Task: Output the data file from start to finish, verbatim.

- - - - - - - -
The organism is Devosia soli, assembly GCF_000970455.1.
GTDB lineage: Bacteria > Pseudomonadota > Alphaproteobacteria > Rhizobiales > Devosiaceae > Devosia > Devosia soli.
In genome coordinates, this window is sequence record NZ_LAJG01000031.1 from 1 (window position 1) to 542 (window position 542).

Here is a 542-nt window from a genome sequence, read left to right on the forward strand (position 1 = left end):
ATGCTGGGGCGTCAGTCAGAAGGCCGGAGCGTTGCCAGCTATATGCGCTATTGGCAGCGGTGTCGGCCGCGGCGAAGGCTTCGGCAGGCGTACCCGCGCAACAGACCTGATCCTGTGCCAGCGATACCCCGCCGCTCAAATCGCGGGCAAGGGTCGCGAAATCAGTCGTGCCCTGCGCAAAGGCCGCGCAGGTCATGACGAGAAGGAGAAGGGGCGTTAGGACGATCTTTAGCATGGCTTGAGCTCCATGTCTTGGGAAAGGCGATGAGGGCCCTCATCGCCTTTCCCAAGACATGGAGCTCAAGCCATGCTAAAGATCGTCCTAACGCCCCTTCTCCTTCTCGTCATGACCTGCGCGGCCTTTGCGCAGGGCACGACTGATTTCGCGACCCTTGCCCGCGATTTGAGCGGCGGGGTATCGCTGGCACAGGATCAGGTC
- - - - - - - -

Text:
The organism is Devosia soli, assembly GCF_000970455.1.
GTDB lineage: Bacteria > Pseudomonadota > Alphaproteobacteria > Rhizobiales > Devosiaceae > Devosia > Devosia soli.
In genome coordinates, this window is sequence record NZ_LAJG01000031.1 from 1 (window position 1) to 542 (window position 542).

Here is a 542-nt window from a genome sequence, read left to right on the forward strand (position 1 = left end):
ATGCTGGGGCGTCAGTCAGAAGGCCGGAGCGTTGCCAGCTATATGCGCTATTGGCAGCGGTGTCGGCCGCGGCGAAGGCTTCGGCAGGCGTACCCGCGCAACAGACCTGATCCTGTGCCAGCGATACCCCGCCGCTCAAATCGCGGGCAAGGGTCGCGAAATCAGTCGTGCCCTGCGCAAAGGCCGCGCAGGTCATGACGAGAAGGAGAAGGGGCGTTAGGACGATCTTTAGCATGGCTTGAGCTCCATGTCTTGGGAAAGGCGATGAGGGCCCTCATCGCCTTTCCCAAGACATGGAGCTCAAGCCATGCTAAAGATCGTCCTAACGCCCCTTCTCCTTCTCGTCATGACCTGCGCGGCCTTTGCGCAGGGCACGACTGATTTCGCGACCCTTGCCCGCGATTTGAGCGGCGGGGTATCGCTGGCACAGGATCAGGTC